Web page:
• Civil Code section 1947.20 defines “owner of real property” for purposes of this section as an owner of residential real property or an owner of a mobile home park. By this definition, the relief provided by SB 1410 excludes commercial tenancies. Specifically, 1947.20 authorizes landlords and tenants to sign and execute tenant-owner rent stabilization agreements during the state of emergency and for an as of yet unspecified number of days thereafter.
  • The tenant-owner rent stabilization agreement allows the tenant to defer the tenant’s unpaid rent and prohibit the owner from serving a notice terminating the tenancy or filing a complaint for unlawful detainer for the unpaid rent during the state of emergency, unless an exception applies. In exchange, the landlord (after registering with the Franchise Tax Board) becomes eligible for a credit against their tax liability pursuant to section 17053.10 and 23610 of the Revenue and Taxation Code.
  • Civil Code section 1947.20 expires on December 31, 2034.
  • Civil Code section 1161.05 voids any demand for payment of unpaid rent and any notice terminating a tenancy if served during the state of emergency or as of yet unspecified number of days thereafter and the conduct that gave rise to the demand or notice occurred during the state of emergency or as yet unspecified days thereafter.

This code section provides two exceptions to the general prohibition: (1) the notice and related complaint is necessary to protect public health and safety; or (2) the notice or related complaint includes either a signed acknowledgment of receipt or a sworn confirmation of a rejected offer pursuant to Civil Code section 1947.20 subd., (c). Consequently, a tenant may not delay or refuse to execute a tenant-owner rent stabilization agreement as described in section 1947.20. In those instances, landlords may pursue traditional methods to recoup lost rent and regain possession.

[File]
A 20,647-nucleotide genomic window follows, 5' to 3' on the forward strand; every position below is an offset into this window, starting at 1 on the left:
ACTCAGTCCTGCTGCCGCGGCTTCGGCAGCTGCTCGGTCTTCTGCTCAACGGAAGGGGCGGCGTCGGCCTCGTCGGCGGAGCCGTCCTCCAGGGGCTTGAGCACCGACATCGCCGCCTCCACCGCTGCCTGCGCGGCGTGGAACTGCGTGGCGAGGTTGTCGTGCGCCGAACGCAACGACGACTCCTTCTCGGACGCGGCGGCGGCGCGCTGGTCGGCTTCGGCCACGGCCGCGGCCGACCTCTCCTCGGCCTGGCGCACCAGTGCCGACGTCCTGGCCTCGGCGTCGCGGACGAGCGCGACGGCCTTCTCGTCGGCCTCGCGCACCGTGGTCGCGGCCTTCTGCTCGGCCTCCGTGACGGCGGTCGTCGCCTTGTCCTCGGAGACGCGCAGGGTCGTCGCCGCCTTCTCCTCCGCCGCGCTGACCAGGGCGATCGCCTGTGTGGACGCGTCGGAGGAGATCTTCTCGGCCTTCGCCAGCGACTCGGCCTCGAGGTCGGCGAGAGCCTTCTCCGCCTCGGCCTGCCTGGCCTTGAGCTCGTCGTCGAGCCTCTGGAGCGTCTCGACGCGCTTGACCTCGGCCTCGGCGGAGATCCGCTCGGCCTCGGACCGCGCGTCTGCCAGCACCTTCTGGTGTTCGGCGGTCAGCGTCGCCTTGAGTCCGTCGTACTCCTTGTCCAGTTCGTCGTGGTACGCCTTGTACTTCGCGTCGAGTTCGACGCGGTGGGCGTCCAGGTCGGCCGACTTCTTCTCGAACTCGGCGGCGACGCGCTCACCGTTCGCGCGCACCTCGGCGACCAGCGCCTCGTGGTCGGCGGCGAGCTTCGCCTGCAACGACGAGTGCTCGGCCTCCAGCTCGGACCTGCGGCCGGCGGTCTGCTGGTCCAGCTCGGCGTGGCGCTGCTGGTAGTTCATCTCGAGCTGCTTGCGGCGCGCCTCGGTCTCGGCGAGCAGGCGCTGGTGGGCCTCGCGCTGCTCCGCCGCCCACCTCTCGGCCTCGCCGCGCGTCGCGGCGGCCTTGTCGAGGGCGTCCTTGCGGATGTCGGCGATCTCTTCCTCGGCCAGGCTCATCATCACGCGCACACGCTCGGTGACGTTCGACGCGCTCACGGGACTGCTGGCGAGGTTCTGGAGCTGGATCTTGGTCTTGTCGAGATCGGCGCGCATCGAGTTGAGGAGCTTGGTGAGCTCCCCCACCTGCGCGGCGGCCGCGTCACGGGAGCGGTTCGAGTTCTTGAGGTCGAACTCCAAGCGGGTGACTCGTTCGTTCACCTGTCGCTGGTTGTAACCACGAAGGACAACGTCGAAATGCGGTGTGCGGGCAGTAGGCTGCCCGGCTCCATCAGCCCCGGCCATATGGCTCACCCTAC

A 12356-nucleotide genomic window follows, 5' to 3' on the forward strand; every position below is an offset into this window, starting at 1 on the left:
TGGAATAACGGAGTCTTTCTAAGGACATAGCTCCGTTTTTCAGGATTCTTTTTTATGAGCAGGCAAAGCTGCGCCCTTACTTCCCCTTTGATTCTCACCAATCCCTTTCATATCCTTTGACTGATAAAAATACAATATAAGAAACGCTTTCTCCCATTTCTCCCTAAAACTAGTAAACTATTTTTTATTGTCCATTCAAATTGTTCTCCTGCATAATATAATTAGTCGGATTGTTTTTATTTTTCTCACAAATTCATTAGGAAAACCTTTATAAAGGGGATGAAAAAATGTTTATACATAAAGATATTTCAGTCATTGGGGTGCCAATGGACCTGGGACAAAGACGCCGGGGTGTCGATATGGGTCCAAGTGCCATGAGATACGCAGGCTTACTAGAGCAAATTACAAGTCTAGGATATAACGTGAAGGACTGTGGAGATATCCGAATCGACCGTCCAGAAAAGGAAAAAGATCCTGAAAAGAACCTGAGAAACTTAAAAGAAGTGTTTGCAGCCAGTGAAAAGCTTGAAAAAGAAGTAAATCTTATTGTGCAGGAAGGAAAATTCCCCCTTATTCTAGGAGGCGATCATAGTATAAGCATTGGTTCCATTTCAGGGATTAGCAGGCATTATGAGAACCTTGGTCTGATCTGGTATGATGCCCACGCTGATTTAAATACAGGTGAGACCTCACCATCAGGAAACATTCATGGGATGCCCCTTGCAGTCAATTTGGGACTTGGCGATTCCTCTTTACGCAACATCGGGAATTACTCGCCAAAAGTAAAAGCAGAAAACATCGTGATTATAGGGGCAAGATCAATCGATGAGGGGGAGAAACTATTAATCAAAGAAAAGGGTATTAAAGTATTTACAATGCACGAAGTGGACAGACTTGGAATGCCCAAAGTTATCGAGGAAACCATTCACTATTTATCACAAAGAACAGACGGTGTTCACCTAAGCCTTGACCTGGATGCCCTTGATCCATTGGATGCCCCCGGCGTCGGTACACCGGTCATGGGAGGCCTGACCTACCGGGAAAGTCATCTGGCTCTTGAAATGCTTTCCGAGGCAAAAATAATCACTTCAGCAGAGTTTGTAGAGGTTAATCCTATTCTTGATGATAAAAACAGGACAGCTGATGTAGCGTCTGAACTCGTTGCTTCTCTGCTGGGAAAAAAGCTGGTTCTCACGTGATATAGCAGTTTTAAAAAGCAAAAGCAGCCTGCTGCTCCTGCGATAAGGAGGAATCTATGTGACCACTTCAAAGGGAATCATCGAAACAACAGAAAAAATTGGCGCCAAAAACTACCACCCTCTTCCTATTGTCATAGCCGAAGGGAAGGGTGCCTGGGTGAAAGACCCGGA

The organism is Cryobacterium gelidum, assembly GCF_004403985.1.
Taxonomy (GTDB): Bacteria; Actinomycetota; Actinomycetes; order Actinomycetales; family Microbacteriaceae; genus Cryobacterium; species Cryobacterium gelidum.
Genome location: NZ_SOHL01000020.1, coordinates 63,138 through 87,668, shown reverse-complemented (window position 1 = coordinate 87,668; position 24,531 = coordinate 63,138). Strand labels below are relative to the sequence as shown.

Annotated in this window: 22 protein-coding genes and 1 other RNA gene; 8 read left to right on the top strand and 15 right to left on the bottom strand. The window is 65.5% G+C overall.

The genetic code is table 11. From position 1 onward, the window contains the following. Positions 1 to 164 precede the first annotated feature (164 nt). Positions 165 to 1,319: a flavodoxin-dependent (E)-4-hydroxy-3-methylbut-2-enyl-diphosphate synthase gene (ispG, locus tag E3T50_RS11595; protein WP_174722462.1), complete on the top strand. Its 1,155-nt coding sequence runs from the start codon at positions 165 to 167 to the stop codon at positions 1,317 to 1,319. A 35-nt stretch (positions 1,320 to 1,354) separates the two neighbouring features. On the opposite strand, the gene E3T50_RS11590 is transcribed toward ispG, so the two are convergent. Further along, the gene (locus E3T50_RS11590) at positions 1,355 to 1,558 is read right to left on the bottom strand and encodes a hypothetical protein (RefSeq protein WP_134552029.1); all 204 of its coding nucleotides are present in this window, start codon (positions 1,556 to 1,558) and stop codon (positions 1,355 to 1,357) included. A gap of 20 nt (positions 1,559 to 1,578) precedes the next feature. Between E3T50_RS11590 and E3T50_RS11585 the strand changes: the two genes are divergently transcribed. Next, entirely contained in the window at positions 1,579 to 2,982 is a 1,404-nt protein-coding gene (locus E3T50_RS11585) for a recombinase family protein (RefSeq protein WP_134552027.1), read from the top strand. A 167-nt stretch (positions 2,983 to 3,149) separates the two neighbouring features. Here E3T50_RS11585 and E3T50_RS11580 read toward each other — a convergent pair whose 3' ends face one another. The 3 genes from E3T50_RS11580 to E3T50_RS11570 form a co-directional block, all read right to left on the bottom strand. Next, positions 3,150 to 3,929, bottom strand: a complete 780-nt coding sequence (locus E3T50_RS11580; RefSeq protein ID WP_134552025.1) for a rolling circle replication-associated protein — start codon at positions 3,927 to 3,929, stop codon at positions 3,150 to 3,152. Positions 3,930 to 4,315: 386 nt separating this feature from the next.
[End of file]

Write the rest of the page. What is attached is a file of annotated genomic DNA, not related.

• Revenue and Taxation Code sections 17053.10 and 17154.5, allows landlords for the taxable years beginning on January 1, 2024 and before January 1, 2034 to exclude from gross income the gross amount of unpaid rent in a signed tenant-owner rent stabilization agreement pursuant to Civil Code section 1947.20.

On March 3, 2020, San Jose voters passed Measure E by a simple majority of votes and added Chapter 4.59 to the San Jose Municipal Code. Properties transferred for $2M or more are now subject to an additional tax:

  • Transfers from $2M to $5M will be taxed at a rate of 0.75%
  • Transfers from $5M to 10M will be taxed at 1.00%
  • Transfers over $10M will be taxed at a rate of 1.50%

Hoge Fenton attorneys have the knowledge and experience needed to help landlords and tenants navigate leases with functional and sensible solutions during these challenging times. We strive to analyze and explain the relevant law in these areas, and update our Reopening California Resources page (specifically, the Real Estate and Land Use page) periodically to include relevant California, federal and local laws, rules and regulations that are enacted during this crisis. Please do not hesitate to reach out to our attorneys below if you need more guidance.

Attorney
Business Litigation
Ethics & Pro. Liability
+1.408.947.2430
Chair, Real Estate &
Land Use
Construction
+1.925.460.3362

This information is provided as an educational service by Hoge Fenton for clients and friends of the firm. This communique is an overview only, and should not be construed as legal advice or advice to take any specific action. Please be sure to consult a knowledgeable professional with assistance with your particular legal issue. © 2020 Hoge Fenton


06.23.2020 | Firm Post

The economic damage caused by the pandemic has created a commercial real estate mess. Things could get worse before they get better.

If you or your business is dealing with commercial landlord/tenant headaches, or see them coming down the line, our Real Estate and Land Use Practice Group is standing by to help.

We have the experience and skill to guide you through these unprecedented challenges, and to help you prepare for the ones yet to arrive.

Chair, Real Estate
+1.925.460.3362
Managing Shareholder
+1.408.947.2416
Shareholder
Shareholder
+1.925.460.3365
Shareholder
+1.925.460.3374

This information is provided as an educational service by Hoge Fenton for clients and friends of the firm. This communique is an overview only, and should not be construed as legal advice or advice to take any specific action. Please be sure to consult a knowledgeable professional with assistance with your particular legal issue. © 2020 Hoge Fenton


06.19.2020 | Firm Post